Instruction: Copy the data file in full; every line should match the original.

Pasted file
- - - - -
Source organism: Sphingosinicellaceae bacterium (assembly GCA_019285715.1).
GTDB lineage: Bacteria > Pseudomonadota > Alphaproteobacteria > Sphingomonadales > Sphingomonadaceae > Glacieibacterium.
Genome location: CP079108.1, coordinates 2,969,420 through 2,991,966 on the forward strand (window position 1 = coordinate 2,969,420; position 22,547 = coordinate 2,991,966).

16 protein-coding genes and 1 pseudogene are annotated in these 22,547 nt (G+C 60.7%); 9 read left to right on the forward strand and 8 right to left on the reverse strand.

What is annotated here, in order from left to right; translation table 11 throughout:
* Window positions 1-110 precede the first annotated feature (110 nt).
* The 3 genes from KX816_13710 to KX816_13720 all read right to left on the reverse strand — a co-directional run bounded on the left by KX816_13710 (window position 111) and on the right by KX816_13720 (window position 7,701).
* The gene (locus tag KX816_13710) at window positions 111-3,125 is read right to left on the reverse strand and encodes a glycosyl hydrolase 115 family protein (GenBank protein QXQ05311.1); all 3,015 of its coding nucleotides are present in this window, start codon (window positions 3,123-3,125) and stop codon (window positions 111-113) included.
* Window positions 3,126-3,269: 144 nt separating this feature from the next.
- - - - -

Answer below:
Source organism: Sphingosinicellaceae bacterium (assembly GCA_019285715.1).
GTDB lineage: Bacteria > Pseudomonadota > Alphaproteobacteria > Sphingomonadales > Sphingomonadaceae > Glacieibacterium.
Genome location: CP079108.1, coordinates 2,969,420 through 2,991,966 on the forward strand (window position 1 = coordinate 2,969,420; position 22,547 = coordinate 2,991,966).

16 protein-coding genes and 1 pseudogene are annotated in these 22,547 nt (G+C 60.7%); 9 read left to right on the forward strand and 8 right to left on the reverse strand.

What is annotated here, in order from left to right; translation table 11 throughout:
* Window positions 1-110 precede the first annotated feature (110 nt).
* The 3 genes from KX816_13710 to KX816_13720 all read right to left on the reverse strand — a co-directional run bounded on the left by KX816_13710 (window position 111) and on the right by KX816_13720 (window position 7,701).
* The gene (locus tag KX816_13710) at window positions 111-3,125 is read right to left on the reverse strand and encodes a glycosyl hydrolase 115 family protein (GenBank protein QXQ05311.1); all 3,015 of its coding nucleotides are present in this window, start codon (window positions 3,123-3,125) and stop codon (window positions 111-113) included.
* Window positions 3,126-3,269: 144 nt separating this feature from the next.